Bureau Drawers — Don’t overload. Too heavy a load can cause damage. Remove firearms and any items that might break or leak. Firearms, along with serial numbers, must be registered with your van line representative before the move.
Canned Goods and Other Non-Frozen Food — Pack upright with no more than 24-30 cans per carton. Don’t attempt to move perishables. Wrap glass containers and boxed foods individually and pack in small cartons.
Frozen Foods and Plants — Because of the delicate and perishable nature of these items, your mover is prohibited from accepting these packed items when your shipment is being transported more than 150 miles and/or delivery will not be accomplished within twenty-four (24) hours from the time of loading. Frozen food shipped within these guidelines must be packed in a freezer which at time of loading is at normal deep-freeze temperature.
Clocks — Remove or secure pendulum in large clocks. Grandfather clocks should be prepared for moving by expert servicemen.
Drapes and Curtains — Hang drapes over crossbars in wardrobe cartons, or pack folded in clean cartons. Remove curtains from rods, fold and pack in cartons or bureau drawers.
Flammables and Combustibles — Flammable liquids and aerosol cans must not be packed. Changes in temperature and pressure can cause them to leak, or even explode. For your own protection, you should know that if you pack these items and they cause damage to your shipment or others, you, not your mover, may be held liable.
Lamps and Lampshades — Remove bulbs, harps and shades. Roll up cord. Pack lamps with bedding or wrap separately and place upright in clean, tissue-lined carton. Wrap harp and finial (decorative knob) with packing paper and tape to inside wall of carton that contains shade. Wrap shades in tissue, not newspaper. Place upright in large, tissue-lined cartons.
Medicines — Seal caps with masking tape. Wrap and pack upright in small cartons. If needed during travel, carry with you.
Mirrors, Paintings and Pictures — Tell your agent about valuable paintings for special care. Wrap small mirrors, pictures, paintings, and frames and place on edge in cartons. Place large pictures and paintings on edge in heavy cardboard containers. Large wall or dresser mirrors will be taken down by the movers and placed in special cartons. For added safety, place tape diagonally across mirror to protect better against damage. Do not place newspaper directly against paintings.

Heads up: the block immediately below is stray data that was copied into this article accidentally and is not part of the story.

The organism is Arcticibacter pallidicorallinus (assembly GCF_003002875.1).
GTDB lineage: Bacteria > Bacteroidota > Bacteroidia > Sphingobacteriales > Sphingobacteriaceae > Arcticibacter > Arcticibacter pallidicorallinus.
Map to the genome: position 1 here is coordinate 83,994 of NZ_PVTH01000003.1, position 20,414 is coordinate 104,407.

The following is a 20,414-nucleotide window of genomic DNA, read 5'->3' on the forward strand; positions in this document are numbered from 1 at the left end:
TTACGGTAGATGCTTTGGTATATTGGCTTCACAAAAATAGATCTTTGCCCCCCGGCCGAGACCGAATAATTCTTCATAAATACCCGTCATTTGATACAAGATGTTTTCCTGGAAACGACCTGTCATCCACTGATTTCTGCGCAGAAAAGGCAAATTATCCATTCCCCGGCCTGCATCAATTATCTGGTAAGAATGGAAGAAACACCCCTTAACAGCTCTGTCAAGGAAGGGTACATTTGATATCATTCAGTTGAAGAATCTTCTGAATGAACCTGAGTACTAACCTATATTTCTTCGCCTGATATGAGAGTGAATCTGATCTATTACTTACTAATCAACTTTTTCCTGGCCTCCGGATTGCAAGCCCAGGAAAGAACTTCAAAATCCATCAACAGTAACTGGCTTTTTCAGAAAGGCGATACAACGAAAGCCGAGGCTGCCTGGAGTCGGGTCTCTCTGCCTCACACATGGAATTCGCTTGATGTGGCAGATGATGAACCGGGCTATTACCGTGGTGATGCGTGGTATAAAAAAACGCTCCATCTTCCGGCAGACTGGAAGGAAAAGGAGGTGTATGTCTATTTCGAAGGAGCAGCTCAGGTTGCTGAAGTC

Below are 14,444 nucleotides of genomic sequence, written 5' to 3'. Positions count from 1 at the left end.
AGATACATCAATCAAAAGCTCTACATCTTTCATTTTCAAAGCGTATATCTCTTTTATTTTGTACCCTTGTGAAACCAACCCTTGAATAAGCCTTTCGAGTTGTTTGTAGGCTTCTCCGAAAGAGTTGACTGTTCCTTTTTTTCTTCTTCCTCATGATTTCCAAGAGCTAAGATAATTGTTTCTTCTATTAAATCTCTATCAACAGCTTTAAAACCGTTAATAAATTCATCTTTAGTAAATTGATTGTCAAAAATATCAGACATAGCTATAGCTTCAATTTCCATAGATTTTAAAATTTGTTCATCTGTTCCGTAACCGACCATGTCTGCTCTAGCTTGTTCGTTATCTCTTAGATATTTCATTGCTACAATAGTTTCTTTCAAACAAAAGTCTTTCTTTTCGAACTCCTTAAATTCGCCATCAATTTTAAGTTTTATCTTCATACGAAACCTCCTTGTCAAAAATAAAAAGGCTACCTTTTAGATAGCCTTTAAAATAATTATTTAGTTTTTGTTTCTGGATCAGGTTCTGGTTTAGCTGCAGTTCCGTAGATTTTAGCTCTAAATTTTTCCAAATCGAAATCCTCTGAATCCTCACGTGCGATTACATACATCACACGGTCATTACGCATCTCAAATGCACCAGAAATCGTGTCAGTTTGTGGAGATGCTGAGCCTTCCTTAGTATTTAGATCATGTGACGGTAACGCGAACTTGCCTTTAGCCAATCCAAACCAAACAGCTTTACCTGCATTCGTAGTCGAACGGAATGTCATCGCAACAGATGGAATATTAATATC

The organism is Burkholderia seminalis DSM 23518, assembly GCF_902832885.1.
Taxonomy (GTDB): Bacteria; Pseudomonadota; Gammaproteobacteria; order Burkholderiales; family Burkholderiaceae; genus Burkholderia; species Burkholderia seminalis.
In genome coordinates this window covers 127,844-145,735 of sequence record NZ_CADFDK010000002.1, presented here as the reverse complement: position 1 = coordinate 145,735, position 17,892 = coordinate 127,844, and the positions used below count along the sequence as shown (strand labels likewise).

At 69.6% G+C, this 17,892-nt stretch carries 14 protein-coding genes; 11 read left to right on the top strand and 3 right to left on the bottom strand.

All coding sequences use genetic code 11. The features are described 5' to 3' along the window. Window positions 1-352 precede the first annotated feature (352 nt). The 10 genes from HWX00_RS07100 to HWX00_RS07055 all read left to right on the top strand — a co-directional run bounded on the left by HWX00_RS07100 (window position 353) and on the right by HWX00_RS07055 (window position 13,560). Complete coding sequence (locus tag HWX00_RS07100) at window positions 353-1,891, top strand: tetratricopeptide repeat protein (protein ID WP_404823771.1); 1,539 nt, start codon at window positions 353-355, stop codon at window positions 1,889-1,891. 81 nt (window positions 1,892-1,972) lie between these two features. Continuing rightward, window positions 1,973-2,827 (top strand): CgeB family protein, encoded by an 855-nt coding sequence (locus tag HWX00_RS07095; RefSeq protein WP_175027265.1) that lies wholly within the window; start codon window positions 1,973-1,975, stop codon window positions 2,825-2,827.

Personal Computers and Video Recorders — Pack valuable electronic equipment in original cartons when available. Otherwise, use strong, corrugated cartons and place protective padding on the bottom of the carton. Wrap an old blanket or protective pad around the item and place it in its carton. Place additional padding between the carton and the computer or video recorder. Wrap cords separately, label to identify usage and place in a plastic bag away from delicate surfaces. Non-detachable cords should also be wrapped. Place cords between the padded computer or video recorder and the carton. Be sure your personal computer is “parked” and ready for transport.
Silverware — Wrap each piece in cloth or low sulfur content paper to prevent tarnishing. Use an old blanket or moving pad as a wrap to prevent scratching the silverware chest.
Tools — Drain fuel from power tools (do not ship flammables under any circumstances). Pack tools in small, strong cartons. Wrap separately if valuable.
Waterbed Mattresses — Drain all water from the waterbed. Grasping internal baffle systems with external vinyl, fold mattress 20 inches at a time. Adjust folds to avoid making creases across individual baffles. Consult your owner’s manual for special instructions concerning the care and transportation of your mattress. Do not place your mattress in a carton with sharp or pointed objects.
Barbecue Grills and Propane Tanks — Wrap grates and briquettes separately in a newspaper (or place all briquettes into a grocery bag) and place parts in carton. Pad carton with paper to reduce movement of contents. Propane tanks cannot be moved. Consult your local gas grill distributor for the safest method.